Mueller has access to hundreds of thousands of documents, thousands of hours of interview transcripts, and plenty of intercepts and phone records from surveillance of Russiagate targets and others. And Mueller’s team has access to the US intelligence community’s storehouse of data that led the CIA, FBI, and NSA to conclude in 2016 that Russia was behind the hacking of the Democratic National Committee and John Podesta’s e-mail accounts, that the Russian government ordered the selective release of that data through WikiLeaks and other outlets, that President Vladimir Putin was directly involved, and that the Russians intended to undermine Clinton and help elect Trump.

Because the underlying intelligence hasn’t been released, Trump and his allies have been able to deny that any of this ever happened, or to argue that it could just as well have been China or a 400-pound teenage hacker; and to minimize its significance in order to protect the legitimacy of Trump’s upset victory. They’ve launched a coordinated assault on the FBI, the Justice Department, the CIA, judges, the courts, and members of Congress, all to discredit the investigation, which Trump describes as a giant hoax or a conspiracy against him by a mythical Deep State.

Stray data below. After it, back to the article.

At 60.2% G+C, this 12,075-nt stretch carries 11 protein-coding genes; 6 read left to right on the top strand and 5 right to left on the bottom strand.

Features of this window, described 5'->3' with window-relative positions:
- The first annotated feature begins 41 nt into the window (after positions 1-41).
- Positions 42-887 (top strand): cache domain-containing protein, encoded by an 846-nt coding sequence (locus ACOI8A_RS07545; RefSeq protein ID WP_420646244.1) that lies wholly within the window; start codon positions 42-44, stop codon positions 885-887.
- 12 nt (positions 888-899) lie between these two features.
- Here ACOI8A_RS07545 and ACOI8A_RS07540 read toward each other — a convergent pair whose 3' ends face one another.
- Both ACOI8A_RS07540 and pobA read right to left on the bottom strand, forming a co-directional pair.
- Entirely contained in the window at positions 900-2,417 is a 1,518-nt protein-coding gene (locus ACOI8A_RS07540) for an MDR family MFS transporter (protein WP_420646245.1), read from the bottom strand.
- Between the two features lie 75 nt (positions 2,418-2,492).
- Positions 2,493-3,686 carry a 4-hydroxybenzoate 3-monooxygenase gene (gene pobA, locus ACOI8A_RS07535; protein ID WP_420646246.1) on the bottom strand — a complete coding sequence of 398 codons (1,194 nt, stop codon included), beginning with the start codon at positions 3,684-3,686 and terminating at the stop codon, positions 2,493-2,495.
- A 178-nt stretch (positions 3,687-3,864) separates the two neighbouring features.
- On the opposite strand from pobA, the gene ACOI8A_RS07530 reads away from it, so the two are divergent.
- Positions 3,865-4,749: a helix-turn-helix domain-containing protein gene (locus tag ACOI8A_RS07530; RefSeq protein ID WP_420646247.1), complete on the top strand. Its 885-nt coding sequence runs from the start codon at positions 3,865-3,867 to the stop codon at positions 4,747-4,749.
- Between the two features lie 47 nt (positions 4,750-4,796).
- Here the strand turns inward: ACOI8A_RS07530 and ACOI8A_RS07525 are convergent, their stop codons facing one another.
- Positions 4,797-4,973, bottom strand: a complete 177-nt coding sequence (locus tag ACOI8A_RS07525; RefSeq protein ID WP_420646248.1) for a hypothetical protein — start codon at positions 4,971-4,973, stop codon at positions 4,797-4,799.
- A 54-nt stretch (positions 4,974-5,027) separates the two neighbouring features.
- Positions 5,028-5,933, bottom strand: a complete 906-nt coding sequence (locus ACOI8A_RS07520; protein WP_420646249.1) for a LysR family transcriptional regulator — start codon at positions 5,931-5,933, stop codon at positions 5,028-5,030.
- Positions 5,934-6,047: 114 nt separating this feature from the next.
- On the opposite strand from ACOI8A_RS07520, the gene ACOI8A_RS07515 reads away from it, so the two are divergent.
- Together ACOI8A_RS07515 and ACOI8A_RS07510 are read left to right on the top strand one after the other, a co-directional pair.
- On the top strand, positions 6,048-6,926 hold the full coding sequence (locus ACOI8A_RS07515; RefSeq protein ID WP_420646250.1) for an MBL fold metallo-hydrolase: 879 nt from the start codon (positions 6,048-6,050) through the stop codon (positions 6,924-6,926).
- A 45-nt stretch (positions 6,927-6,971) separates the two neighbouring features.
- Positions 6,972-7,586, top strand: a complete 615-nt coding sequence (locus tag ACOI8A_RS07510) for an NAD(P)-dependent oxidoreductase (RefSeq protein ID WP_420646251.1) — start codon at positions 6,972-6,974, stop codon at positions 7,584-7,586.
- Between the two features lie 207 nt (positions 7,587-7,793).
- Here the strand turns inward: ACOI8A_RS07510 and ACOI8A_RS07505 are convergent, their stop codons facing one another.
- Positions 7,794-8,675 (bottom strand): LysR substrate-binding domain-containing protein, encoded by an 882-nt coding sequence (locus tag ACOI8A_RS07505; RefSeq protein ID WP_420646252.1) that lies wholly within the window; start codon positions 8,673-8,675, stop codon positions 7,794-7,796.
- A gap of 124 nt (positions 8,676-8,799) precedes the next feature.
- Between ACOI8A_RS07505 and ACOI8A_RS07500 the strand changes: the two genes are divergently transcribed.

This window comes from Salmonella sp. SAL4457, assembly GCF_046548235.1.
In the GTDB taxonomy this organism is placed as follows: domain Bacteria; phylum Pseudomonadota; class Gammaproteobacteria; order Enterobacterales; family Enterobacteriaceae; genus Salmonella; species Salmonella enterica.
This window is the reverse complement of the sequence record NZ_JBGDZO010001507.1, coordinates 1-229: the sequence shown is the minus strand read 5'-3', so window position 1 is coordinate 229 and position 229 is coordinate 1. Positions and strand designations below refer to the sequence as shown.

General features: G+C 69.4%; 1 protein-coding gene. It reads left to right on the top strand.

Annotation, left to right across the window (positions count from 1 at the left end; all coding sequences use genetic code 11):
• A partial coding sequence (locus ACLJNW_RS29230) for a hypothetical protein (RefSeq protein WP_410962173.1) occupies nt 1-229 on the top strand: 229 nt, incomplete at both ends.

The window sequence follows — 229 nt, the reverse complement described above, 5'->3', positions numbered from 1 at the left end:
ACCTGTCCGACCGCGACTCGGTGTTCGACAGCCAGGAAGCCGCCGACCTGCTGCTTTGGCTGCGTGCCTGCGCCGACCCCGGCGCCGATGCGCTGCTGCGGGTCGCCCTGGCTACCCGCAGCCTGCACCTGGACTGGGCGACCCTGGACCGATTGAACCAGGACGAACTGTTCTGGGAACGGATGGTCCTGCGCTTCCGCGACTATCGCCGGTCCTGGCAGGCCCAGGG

Perhaps not surprisingly, Trump is getting an assist from the Russians, including from Dmitry Konstantinovich Kiselyov, a senior Russian journalist and television commentator who is closely allied with Putin. Appearing last week on Russian state television’s most popular Sunday show, Kiselyov echoed Trump’s own conspiracy-mongering. “Big scandal in the United States!” he exclaimed. “Turns out that by the fall of 2016, a conspiracy formed against then candidate Donald Trump, within the US special services, and the efforts undermining Trump continued even after his victory. Unthinkable! Special services against the president of the country!”

One reason Trump, Kiselyov, and folks like Sean Hannity can dismiss Russiagate as a conspiracy is that very little of the underlying intelligence that went into the US government’s conclusion, as detailed in the January 2017 Intelligence Community Assessment, has been made public. It’s not a simple matter to disclose sensitive, classified information, which is why the battle over the dueling GOP and Democratic HPSCI memoranda is so intense. (Recall, for instance, that it took nearly 15 years before the section of the 9/11 report on Saudi Arabia’s alleged involvement was declassified and released.)